Like a thief in the night
In this society in which we live today, there are no guarantees that the gains of which the workers had fought so hard for over many decades will not just fade away with the passing of time.
It has been obviously clear to me that, as the more experienced workers make way for the next generation, they are finding that the gains that the older workers had fought for over the years are somehow slowly vanishing into thin air.
It needs to be made clear to all workers that there is no room for aloofness. The moment that you take your eye off the ball, those rights that had been fought for over the years could disappear in the blink of an eye.
Just like a thief in the night, it has been those types of unscrupulous employers whose intention it has been over time to use all kinds of legal skulduggery and other deceitful ways to water down and wash away as much of the workers’ hard-fought rights as they can.
Mr Editor, many of these strong and steadfast leaders of the past that walked the picket lines with the workers, who spent many late nights negotiating for better working conditions and wages, are not there any more and have since long ago left the stage. Thus, if the new generation of workers is not careful, they will find themselves pushed right back to where it all started, and fighting an even harder battle than the older generation of workers had to do in the past.
For years, I have been hearing much said about a minimum wage and latterly the issue of the living wage legislation being touted, but nothing had ever come of it for some years — until today.
It wasn’t until after the 2017 election that the reformation of the Parliamentary Joint Select Committee to discuss the living wage, chaired by Rolfe Commissiong, was resurrected to breathe new life into the motion on the living wage. Which by the way has made its way through the House and has been approved. Despite this incentive being likely to improve the standard of pay and other benefits in the workplace, there are still some challenges on the law books that need to be amended or absolutely discarded altogether, since they would have a tendency to create problems later on down the road.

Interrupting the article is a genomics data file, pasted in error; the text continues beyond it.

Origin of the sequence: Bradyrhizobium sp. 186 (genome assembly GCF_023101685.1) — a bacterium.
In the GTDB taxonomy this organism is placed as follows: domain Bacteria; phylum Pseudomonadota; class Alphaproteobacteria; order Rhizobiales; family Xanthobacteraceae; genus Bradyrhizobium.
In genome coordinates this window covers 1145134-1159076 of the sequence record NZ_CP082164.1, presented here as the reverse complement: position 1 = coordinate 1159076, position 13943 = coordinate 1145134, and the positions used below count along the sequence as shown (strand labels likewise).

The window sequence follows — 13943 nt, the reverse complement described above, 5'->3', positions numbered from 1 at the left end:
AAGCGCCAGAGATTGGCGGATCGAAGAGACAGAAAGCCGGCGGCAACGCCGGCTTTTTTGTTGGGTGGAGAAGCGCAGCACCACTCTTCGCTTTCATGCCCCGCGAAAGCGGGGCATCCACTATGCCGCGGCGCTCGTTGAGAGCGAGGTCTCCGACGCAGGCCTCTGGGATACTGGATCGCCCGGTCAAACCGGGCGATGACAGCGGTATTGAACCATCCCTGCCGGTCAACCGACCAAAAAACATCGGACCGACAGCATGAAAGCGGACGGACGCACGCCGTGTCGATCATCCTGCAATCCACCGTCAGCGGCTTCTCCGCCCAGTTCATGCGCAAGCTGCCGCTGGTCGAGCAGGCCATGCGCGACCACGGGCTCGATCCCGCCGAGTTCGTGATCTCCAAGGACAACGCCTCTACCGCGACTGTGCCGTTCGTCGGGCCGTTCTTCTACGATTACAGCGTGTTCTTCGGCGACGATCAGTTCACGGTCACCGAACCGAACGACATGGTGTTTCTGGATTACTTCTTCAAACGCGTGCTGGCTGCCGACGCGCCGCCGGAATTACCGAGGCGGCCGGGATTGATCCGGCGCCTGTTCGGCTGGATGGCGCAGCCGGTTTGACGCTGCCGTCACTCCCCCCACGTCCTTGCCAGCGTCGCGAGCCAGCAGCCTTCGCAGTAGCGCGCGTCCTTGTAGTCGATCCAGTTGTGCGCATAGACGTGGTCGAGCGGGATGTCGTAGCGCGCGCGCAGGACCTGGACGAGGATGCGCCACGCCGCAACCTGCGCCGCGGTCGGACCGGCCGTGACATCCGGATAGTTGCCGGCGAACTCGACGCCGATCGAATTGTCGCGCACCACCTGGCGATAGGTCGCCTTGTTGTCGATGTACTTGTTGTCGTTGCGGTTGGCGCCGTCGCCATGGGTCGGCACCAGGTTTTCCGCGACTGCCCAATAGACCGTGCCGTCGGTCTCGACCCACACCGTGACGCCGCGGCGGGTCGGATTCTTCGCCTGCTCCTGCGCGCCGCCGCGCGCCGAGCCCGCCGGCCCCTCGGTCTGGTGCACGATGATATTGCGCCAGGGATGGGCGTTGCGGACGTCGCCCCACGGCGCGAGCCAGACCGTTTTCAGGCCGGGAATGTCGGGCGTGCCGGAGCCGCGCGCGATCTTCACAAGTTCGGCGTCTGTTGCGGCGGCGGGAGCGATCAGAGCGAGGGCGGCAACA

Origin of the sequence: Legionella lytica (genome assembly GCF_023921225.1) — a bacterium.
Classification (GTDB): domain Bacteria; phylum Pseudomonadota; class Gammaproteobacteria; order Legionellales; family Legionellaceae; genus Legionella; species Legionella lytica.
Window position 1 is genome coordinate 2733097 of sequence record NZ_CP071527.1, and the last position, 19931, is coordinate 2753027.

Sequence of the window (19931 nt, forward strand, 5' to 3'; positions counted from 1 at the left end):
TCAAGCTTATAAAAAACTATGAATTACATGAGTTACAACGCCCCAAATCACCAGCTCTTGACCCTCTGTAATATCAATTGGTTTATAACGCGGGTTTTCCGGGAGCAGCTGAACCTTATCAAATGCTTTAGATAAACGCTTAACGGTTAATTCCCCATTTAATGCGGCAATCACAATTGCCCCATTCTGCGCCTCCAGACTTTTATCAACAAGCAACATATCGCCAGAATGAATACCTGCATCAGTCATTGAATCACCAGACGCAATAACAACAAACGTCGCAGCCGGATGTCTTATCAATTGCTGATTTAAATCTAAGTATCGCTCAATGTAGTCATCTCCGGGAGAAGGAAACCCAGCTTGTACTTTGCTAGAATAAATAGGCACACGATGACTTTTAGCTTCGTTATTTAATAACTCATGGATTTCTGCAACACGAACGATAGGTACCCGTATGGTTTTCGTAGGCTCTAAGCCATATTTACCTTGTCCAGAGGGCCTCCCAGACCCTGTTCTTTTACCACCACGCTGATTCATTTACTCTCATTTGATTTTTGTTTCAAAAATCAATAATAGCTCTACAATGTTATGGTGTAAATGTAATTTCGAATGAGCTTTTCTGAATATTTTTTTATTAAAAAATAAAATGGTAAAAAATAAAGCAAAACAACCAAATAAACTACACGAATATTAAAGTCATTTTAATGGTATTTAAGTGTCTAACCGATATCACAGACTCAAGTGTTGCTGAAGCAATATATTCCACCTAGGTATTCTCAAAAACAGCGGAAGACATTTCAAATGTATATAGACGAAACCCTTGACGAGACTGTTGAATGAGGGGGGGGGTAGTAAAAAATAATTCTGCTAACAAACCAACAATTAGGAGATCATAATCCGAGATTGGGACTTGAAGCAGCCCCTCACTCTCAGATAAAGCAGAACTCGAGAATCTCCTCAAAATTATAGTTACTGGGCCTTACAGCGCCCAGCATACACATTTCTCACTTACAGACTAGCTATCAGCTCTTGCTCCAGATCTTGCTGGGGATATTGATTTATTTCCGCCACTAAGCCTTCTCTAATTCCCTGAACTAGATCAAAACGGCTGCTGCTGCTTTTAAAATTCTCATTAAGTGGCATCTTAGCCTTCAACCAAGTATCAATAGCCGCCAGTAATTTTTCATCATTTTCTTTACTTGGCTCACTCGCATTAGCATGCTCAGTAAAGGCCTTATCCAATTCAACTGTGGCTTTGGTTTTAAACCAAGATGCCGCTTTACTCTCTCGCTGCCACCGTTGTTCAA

The Joint Select Committee had recommended that, with respect to the overtime provisions in the Employment Act 2000, section 9, subsection 2(b) be rescinded. The reason being is that this subsection in question provides to any unscrupulous employers a “get out of jail free” card when it comes to overtime pay.
The JSC had also recommended that an amendment be made to the National Pension Act around the issue of persons on work permits being required to contribute to the scheme, which is not the case at present.
At a time when a growing number of states and cities across America are adopting a $15 an hour minimum-wage package, I am happy that another recommendation of the committee, that the proposed wage commission will have the responsibility of calculating a living wage that will be much higher than the $18.23 benchmark figure contained in the present report, so that the workers are able to keep pace with today’s ever-climbing cost of living.
The recommendation is that the wage commission will produce and implement that living-wage figure for 2021. But, I for one would like to see the above recommended date brought forward to at least 2020 instead.
Mr Editor, time is like the changing colours of a chameleon, never the same one moment to the next. What would be gained today can be slowly withered away and go unnoticed over time if one is not paying attention.
My advice to the workers of today is to always be watchful if you wish not to become a victim of the new-age slavery that at present is slowly creeping into our midst.
E. McNEIL STOVELL